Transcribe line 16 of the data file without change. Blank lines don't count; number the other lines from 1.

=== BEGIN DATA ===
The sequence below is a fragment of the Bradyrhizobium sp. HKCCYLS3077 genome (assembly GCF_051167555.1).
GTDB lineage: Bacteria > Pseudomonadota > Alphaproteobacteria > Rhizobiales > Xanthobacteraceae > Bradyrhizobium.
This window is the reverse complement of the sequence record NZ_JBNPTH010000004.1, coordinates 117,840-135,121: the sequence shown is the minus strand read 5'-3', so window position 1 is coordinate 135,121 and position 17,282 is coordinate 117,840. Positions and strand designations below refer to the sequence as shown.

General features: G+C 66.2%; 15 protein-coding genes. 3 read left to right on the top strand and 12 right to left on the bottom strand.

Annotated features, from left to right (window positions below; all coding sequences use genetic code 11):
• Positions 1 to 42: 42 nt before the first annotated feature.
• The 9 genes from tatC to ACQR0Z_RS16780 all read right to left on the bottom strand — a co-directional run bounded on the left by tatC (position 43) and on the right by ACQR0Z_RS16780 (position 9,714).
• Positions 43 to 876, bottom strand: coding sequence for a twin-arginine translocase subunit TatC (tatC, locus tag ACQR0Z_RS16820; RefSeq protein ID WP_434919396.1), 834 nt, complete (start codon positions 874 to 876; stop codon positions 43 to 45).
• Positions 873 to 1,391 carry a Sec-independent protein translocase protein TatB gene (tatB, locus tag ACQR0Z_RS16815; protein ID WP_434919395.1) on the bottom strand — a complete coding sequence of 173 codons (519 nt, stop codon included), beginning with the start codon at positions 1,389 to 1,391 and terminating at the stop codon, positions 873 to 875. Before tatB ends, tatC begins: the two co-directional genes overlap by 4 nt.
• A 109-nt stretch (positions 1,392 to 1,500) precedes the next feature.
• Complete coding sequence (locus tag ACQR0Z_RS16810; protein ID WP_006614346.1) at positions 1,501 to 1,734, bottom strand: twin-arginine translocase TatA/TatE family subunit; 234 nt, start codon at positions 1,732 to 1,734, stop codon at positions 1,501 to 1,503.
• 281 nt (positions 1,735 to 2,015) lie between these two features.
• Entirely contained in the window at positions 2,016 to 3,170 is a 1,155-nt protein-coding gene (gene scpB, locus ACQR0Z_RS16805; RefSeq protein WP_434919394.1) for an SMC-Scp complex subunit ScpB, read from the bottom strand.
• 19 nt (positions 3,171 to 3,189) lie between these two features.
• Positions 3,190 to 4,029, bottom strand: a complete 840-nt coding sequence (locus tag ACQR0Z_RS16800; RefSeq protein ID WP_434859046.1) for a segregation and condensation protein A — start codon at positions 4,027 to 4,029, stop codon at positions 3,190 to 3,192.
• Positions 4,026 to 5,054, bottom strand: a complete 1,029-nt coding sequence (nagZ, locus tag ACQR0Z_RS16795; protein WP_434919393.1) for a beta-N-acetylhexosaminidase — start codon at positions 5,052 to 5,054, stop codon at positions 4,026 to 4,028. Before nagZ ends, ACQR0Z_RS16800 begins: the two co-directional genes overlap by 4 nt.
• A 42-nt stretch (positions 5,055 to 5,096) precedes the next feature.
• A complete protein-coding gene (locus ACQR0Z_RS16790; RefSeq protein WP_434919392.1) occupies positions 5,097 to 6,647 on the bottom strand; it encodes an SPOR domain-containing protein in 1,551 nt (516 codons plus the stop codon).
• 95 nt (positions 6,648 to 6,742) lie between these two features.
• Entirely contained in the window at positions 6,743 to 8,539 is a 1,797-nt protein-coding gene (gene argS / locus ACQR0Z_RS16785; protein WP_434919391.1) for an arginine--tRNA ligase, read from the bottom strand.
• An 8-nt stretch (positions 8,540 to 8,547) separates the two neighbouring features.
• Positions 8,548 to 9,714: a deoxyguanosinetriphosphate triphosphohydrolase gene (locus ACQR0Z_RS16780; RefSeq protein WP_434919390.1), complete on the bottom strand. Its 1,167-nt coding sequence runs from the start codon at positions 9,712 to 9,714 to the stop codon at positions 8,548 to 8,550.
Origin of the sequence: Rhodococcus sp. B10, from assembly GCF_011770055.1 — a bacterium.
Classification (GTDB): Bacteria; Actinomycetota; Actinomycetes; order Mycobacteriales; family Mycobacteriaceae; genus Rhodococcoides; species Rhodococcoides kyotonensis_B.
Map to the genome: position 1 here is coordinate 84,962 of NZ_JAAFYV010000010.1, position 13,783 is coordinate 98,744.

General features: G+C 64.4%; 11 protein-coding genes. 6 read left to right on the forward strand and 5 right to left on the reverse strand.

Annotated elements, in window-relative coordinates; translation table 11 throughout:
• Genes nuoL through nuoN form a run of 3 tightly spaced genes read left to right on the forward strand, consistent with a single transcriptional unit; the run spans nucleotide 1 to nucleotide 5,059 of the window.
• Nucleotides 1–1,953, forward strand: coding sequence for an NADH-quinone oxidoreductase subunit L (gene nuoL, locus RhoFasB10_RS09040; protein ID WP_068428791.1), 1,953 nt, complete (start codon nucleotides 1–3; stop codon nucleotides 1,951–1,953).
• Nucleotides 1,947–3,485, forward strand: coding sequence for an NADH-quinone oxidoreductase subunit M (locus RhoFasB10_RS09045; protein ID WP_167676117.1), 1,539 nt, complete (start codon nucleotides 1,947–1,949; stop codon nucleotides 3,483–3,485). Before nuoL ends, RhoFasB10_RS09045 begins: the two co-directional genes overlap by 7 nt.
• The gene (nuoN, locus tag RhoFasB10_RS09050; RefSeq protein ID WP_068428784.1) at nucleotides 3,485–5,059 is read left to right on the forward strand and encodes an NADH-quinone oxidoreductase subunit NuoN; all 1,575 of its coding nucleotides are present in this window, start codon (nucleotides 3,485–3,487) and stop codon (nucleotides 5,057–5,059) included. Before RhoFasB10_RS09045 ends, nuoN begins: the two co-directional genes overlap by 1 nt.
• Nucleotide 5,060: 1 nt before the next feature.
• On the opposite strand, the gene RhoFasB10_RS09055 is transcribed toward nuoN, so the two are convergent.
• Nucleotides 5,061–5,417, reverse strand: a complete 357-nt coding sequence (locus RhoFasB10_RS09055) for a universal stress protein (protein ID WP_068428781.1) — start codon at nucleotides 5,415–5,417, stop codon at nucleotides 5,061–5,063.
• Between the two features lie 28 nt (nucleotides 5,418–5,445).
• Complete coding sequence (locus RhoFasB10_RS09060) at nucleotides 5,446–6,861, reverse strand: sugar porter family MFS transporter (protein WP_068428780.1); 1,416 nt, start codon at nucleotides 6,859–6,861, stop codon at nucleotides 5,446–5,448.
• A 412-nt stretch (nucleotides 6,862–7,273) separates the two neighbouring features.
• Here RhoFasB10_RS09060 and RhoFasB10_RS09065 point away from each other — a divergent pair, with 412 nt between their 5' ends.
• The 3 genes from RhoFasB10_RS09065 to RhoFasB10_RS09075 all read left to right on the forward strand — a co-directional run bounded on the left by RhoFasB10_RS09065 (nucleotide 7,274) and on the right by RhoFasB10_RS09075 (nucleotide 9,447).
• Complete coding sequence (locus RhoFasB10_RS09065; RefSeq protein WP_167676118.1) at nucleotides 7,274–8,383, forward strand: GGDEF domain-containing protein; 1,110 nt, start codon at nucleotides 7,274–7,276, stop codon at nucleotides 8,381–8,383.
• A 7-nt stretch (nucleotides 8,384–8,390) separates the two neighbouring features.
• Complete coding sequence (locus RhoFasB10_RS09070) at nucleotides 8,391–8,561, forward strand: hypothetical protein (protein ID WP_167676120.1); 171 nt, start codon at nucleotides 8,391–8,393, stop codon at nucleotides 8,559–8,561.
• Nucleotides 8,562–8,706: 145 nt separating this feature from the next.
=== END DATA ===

• Positions 4,026 to 5,054, bottom strand: a complete 1,029-nt coding sequence (nagZ, locus tag ACQR0Z_RS16795; protein WP_434919393.1) for a beta-N-acetylhexosaminidase — start codon at positions 5,052 to 5,054, stop codon at positions 4,026 to 4,028. Before nagZ ends, ACQR0Z_RS16800 begins: the two co-directional genes overlap by 4 nt.